Differential Expression of IR-a, IR-B and IGF-1R in Endometrium Reflects Physiology during the Menstrual Cycle and Demonstrates a Distinct Expression Signature in Endometrial Adenocarcinoma
Presentation Number: PP04-4
Date of Presentation: June 21st, 2014
Clare A Flannery*1, Anne M Rowzee2, Farrah Saleh1, Gina Choe1, Pinar Kodaman1, Teresa L Wood3 and Hugh S Taylor1
1Yale University School of Medicine, New Haven, CT, 2New Jersey Medical School/Rutgers University, Newark, NJ, 3New Jersey Med Sch, Rutgers Biomedical & Health Sciences, Newark, NJ
Women with obesity, PCOS, or Type 2 Diabetes Mellitus are at risk for endometrial hyperplasia and adenocarcinoma. The expression of insulin-like growth factor 1 receptor (IGF-1R) is well-characterized in the endometrium during decidualization and is known to promote cancer growth. The insulin receptor has two splice variants, IR-A and IR-B, which have mitogenic and metabolic roles, respectively; IR-A and IR-B expression are not well characterized in the endometrium. We hypothesized that IR-A and IR-B mRNA expression in endometrial tissue vary differently across the menstrual cycle, suggesting distinct roles in the physiology of normal endometrium. In addition, we hypothesized that the mitogenic receptors IR-A and IGF-1R have higher expression in endometrial adenocarcinoma.
We developed a highly specific quantitative PCR assay to quantify and compare IR-A, IR-B, and IGF-1R expression. We determined receptor expression in endometrial tissue from cycling women using no hormonal medication (n=45, mean age 36+/-1, range 20-48 years) and women with endometrial adenocarcinoma, type 1 (n=10, mean age 58+/-4). Gene expression was normalized to actin, and analyzed for each phase of the menstrual cycle: early proliferative (EP, D1-7), late proliferative (LP, D8-14), early secretory (ES, D15-21), and late secretory (LS, D22-28).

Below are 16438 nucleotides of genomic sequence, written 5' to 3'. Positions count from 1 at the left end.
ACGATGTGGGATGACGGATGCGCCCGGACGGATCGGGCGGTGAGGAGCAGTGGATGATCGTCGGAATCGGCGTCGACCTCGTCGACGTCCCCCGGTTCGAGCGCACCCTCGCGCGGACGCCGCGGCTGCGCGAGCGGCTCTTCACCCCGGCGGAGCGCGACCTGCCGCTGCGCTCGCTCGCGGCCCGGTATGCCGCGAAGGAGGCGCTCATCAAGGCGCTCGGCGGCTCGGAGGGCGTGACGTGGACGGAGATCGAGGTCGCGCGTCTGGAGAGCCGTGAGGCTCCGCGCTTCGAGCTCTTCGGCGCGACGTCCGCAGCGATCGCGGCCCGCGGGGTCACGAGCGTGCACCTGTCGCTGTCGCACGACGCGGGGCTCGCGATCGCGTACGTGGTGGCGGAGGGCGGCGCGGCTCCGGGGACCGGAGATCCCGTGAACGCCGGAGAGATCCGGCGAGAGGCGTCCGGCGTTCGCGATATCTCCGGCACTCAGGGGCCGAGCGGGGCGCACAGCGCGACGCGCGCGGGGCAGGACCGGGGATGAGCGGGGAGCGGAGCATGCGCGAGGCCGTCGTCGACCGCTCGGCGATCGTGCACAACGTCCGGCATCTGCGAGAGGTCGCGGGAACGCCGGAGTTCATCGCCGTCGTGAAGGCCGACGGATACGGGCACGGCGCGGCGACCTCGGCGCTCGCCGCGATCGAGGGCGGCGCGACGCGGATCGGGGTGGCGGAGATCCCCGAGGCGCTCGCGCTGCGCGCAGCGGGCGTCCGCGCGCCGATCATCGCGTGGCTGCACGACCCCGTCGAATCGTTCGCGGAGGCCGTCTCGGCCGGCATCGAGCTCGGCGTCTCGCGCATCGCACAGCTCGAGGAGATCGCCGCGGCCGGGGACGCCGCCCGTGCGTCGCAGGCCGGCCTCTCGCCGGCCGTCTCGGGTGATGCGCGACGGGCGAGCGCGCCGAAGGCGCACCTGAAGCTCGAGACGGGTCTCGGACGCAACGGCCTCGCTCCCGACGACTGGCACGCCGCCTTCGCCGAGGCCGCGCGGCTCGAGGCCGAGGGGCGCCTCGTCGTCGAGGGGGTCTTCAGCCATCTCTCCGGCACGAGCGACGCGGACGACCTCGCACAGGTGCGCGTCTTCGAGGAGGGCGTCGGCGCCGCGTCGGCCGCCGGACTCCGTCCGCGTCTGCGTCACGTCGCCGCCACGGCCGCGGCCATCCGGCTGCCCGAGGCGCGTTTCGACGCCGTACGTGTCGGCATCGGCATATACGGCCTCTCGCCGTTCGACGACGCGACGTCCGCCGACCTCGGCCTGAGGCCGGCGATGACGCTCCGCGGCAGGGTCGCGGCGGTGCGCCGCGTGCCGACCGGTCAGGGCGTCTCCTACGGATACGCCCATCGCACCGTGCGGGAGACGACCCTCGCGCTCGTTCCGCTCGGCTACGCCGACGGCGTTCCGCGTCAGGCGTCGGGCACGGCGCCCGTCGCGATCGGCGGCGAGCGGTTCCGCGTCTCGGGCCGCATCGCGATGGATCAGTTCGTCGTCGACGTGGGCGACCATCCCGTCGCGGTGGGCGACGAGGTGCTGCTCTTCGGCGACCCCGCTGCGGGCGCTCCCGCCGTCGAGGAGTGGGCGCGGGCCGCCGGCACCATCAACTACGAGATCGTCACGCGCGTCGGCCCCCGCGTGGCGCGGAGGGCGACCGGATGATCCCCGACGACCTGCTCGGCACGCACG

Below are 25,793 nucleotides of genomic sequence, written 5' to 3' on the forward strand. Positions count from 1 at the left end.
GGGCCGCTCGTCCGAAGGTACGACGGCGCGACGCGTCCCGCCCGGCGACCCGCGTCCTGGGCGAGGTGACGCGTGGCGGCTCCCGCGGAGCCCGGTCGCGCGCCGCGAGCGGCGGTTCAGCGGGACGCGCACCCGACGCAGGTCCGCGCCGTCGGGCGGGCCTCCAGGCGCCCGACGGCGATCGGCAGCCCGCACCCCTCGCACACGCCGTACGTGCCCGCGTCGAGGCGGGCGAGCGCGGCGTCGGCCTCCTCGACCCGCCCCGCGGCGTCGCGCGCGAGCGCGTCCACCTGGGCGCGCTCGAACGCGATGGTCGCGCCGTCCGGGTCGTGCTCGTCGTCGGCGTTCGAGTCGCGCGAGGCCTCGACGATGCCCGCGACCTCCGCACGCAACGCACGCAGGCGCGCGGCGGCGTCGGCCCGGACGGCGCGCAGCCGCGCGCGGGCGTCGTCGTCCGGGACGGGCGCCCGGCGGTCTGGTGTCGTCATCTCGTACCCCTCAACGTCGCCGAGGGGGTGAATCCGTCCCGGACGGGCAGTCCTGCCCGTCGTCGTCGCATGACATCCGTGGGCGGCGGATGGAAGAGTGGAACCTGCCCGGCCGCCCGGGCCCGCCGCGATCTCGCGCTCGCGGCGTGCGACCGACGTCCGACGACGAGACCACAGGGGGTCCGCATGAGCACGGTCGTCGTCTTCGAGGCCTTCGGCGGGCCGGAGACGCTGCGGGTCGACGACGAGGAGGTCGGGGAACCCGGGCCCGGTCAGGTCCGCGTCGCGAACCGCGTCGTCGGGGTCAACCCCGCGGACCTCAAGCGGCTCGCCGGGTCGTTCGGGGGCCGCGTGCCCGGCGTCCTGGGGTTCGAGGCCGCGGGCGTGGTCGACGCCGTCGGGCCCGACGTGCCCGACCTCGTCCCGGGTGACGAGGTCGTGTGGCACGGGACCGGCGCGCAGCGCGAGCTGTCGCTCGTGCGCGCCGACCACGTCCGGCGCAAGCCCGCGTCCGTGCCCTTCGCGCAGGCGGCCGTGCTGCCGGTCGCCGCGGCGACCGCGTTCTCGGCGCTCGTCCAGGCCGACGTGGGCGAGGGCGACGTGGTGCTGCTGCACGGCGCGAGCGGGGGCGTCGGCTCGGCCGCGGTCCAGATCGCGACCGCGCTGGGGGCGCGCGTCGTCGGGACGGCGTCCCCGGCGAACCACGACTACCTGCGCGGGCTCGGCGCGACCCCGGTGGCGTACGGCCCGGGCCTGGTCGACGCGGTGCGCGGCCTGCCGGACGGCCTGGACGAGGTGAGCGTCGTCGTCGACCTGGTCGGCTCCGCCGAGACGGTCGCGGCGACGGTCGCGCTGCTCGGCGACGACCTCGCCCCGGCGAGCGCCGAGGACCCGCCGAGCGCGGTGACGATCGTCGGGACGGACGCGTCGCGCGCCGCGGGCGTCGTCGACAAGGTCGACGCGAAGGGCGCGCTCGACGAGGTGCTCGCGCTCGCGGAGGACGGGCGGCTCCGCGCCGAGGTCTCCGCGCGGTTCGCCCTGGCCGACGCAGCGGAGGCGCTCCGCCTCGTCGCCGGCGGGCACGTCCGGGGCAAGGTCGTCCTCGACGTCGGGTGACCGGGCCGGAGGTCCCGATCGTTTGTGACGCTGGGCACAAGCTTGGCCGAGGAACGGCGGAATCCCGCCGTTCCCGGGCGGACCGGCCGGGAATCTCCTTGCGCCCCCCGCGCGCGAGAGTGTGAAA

IR-A increased dramatically during the early proliferative phase, with a mean mRNA expression 20 fold-higher than either IR-B or IGF-1R (p=0.002). IGF-1R was at its lowest expression during EP (p<0.03). During LP, IR-B and IGF-1R rose slowly, reaching their individual maximum expressions during ES (p<0.01). In LP and ES phases, the relative ratios of IR-A: IR-B: IGF-1R were 1:1:1, but then altered to 3:2:1 in LS phase due to an increase in IR-A and decrease in IGF1-R expression. In endometrial adenocarcinoma tissue, the mean relative expressions of IR-A: IR-B: IGF-1R were similar (1.5: 1.6: 1; p=NS), and most resembled the levels seen during ES phase. Receptor expression did not vary with either age or body mass index in normal tissue or histological grade in malignant tissue.
The dramatic rise of IR-A corresponds to the rapid increase in endometrial thickness seen during the early proliferative phase, indicating IR-A is likely the predominant isomer responsible for glandular proliferation in normal endometrial physiology. In contrast, IR-B and IGF-1R reached their maximum expressions during the early secretory phase, indicating a role in decidualization involving the differentiation of stromal cells and accumulation of glycogen in epithelial cells. Surprisingly, IR-B was equal in expression to the mitogenic receptors IR-A and IGF-1R in endometrial adenocarcinoma. This is distinct from that reported in prostate, breast, lung, and colon cancer and supports a role for metabolic IR signaling in endometrial adenocarcinoma.
Nothing to Disclose: CAF, AMR, FS, GC, PK, TLW, HST